I went over a little of Lima and Cusco in the first installment of my trip report. Unfortunately, we only had 7 days in Peru, and wanted to see several different sights, so I didn’t really get immersed that much in the cities. For more thorough looks at these places, check out Scott at Milevalue’s post about top 10 things to do in Peru.
The next morning after our day in Cusco, we awoke early, got another OK breakfast buffet w/ lots of coca tea, for the altitude headaches, then we were off to the Sacred Valley. The roads in Cusco are still Inca-era, so two-way roads that barely fit one car are the norm…it makes for an interesting ride to say the least!
Along the way, we stopped an a llama/alpaca farm, and got to see how local Peruvians created textiles and other handicrafts. It was a brazen attempt to get us to buy stuff, but entertaining and informative nonetheless. We got to feed alfalfa to llamas which was pretty cool!
you have to pay 1 Peruvian sole (~30cents) to take a picture with them
a friend we made during the trip
We made a stop after that in Pisac, again ostensibly to “visit an authentic Peruvian market”, but it was nothing more than another attempt to get us to buy tourist tchochkes…it was the most annoying part of our entire tour, but at least I got to try some of their chicha, which is corn beer whose recipe predates the Incans.
tasty, but not very strong. our guide said it’s about 1% alcohol
After lunch at a beautiful hacienda, it was on to Ollantaytambo, which is probably the most impressive Incan archeological site outside of Machu Picchu. It always amazes me, when I asked the guides where the quarries for the rocks were, to find out how far they dragged the rocks to create these huge and beautiful cities.
although impressive, this was just a warm-up for Machu Picchu!
After we were done there, we were taken to our accomodations for the night, which was at The San Augustin Urubamba. It was beautiful hotel with a large garden, pool (it was too chilly to go swimming), and restaurant. Unfortunately it’s about a 20 minute walk to downtown Urubamba, which truthfully I didn’t find was worth the walk anyways. The restaurant was decent, not delicious, and unfortunately the hotel’s wifi only worked in the lobby, but the rooms were comfortable and it was amazingly quiet and peaceful at night, which was good because we needed to wake up early for our trip the next day to Machu Picchu! We boarded trains for a 2 hour ride on Perurail from Ollantaytambo to Aguas Calientes, right below Machu Picchu and the staging point for buses up the mountain.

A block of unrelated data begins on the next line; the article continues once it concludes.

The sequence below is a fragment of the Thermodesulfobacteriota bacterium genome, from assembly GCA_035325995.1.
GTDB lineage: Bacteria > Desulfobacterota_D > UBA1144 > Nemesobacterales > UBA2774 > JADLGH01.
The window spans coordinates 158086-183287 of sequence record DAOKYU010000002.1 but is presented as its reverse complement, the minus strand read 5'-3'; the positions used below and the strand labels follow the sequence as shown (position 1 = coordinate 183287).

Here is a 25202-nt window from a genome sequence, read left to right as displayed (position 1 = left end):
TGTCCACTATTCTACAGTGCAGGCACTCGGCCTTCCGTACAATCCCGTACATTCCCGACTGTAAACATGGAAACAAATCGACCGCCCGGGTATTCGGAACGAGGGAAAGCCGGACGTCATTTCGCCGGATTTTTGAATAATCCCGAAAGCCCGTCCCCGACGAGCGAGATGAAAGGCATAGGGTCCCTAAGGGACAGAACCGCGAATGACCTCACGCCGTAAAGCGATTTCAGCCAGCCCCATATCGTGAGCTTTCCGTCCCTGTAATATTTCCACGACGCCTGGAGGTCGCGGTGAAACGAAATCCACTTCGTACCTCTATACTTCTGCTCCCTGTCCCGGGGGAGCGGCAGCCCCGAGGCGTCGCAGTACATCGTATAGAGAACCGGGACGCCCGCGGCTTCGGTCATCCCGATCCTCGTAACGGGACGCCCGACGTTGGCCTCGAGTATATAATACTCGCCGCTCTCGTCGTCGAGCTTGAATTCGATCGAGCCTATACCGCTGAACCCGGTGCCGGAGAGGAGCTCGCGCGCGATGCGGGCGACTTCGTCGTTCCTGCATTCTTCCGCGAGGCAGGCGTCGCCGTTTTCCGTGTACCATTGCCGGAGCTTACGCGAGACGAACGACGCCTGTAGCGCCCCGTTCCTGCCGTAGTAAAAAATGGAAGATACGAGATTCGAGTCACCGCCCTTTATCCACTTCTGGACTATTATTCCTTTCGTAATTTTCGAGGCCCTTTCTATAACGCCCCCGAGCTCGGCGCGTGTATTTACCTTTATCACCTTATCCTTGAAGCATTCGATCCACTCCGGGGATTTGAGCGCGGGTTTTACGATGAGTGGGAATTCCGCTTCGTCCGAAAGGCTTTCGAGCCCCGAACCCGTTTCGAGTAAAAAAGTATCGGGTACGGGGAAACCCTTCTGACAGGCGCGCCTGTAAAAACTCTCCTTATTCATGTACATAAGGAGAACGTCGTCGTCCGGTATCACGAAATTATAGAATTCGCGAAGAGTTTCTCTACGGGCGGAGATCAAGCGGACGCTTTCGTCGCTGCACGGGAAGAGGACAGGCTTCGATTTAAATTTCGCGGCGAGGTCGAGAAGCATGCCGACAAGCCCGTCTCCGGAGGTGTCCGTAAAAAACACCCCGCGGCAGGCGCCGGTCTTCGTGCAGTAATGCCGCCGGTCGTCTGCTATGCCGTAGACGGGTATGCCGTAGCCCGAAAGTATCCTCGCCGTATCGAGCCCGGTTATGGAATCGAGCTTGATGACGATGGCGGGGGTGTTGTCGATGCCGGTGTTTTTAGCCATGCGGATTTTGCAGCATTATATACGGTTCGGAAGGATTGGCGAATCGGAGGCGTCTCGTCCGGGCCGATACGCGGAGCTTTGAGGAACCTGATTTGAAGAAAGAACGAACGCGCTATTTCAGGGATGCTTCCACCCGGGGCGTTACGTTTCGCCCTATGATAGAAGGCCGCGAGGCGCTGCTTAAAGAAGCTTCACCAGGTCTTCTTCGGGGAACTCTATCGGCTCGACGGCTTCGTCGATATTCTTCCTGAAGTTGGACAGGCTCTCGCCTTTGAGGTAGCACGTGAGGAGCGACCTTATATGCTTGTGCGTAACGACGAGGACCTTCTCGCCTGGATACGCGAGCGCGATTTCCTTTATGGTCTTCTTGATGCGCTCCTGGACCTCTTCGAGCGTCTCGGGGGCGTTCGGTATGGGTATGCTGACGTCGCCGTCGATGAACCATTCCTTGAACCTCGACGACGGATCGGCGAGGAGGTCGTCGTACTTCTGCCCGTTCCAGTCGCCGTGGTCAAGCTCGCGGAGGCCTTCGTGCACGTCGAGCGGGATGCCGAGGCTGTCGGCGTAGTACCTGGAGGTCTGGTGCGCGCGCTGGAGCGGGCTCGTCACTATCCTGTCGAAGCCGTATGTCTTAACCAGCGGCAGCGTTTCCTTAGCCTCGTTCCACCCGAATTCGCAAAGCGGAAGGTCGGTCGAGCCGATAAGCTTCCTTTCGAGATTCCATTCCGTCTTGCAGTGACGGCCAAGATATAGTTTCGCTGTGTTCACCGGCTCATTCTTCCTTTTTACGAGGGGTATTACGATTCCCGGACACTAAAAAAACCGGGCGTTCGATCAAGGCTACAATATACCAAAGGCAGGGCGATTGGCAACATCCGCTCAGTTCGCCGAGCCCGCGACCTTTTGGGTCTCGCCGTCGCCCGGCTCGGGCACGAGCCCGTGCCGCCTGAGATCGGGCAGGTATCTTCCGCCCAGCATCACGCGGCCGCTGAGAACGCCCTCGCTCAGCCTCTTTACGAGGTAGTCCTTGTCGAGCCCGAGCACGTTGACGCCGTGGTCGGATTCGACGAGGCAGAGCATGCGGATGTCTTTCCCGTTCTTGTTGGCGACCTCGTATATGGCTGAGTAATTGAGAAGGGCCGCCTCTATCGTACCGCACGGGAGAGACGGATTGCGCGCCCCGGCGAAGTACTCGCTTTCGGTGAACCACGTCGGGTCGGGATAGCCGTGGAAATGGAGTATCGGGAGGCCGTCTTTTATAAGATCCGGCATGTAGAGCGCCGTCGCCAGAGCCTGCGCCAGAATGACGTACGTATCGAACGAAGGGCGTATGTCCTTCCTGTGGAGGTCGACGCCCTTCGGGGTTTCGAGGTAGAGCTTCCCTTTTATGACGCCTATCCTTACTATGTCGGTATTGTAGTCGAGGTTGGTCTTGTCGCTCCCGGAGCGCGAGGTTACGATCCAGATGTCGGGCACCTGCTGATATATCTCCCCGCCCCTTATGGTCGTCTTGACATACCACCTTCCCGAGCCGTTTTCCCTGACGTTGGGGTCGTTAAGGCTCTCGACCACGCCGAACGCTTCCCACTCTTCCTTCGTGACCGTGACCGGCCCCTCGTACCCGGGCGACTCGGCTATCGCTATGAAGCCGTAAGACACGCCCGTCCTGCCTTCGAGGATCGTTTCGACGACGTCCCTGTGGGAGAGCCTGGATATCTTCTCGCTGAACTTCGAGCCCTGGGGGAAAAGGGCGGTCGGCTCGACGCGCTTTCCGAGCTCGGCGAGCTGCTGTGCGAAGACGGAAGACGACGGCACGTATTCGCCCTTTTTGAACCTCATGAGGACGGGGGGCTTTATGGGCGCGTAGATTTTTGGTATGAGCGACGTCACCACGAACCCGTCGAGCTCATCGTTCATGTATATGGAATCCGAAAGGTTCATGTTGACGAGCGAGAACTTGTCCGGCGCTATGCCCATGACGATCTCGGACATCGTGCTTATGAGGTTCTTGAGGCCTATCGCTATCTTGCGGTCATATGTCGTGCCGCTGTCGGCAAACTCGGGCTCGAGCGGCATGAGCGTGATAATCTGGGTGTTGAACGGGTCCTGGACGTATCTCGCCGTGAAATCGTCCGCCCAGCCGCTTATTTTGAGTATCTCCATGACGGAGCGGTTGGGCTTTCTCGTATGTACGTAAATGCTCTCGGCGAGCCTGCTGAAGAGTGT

the overhead viewing windows were clutch for viewing the towering mountains!
The ride there is very beautiful, along the roiling Urubamba River through amazing precipices. There is one stop along the way, for those who wish to do the one day hike up the mountain to the Inca Trail and on to Machu Picchu. Also, there are 4 day hikes along the Inca Trail from Cusco to Machu Picchu. My wife didn’t want to hike, but I might come back with my son to do the hike once he’s old enough.
Upon reaching Aguas Calientes, we were shepherded onto buses, and thus began a very harrowing, multi-hairpin turn climb on a surprisingly narrow road up the mountain to Machu Picchu’s gates. After checking our ticket, we walked up a small walkway, and then:
I’m sure you’ve all seen pictures, but they honestly do not do it justice. In pictures, you can really see all the surroundings, feel and smell the air. I think other than Ankgor Wat, this is the most amazing place I’ve ever been. Our tour lasted around 3 hours, taking us all around the ruins, and our tour guide, Edgar, who’s been there over 1000 times since 86’ and speaks 7 languages, was incredibly knowledgable. Unfortunately, we were unable to get tickets to Wayna Picchu, on the opposite peak, but it was still an amazing trip. It is very crowded at peak hours, and if you can make it there at sunrise when no one is there, I’m sure it’s better, but we just couldn’t accommodate that on this trip.
After our tour, we had a huge lunch back at Aguas Calientes, got another Incan massage, boarded the train back to Ollantaytambo, then caught a ride with Condor Travel back to the Maytaq Wasin Hotel again to rest after our long day.
In my next report, I’ll go over Lake Titicaca, and then our trip onto Cartagena, Colombia. After that, I’ll go over how to book the award flight.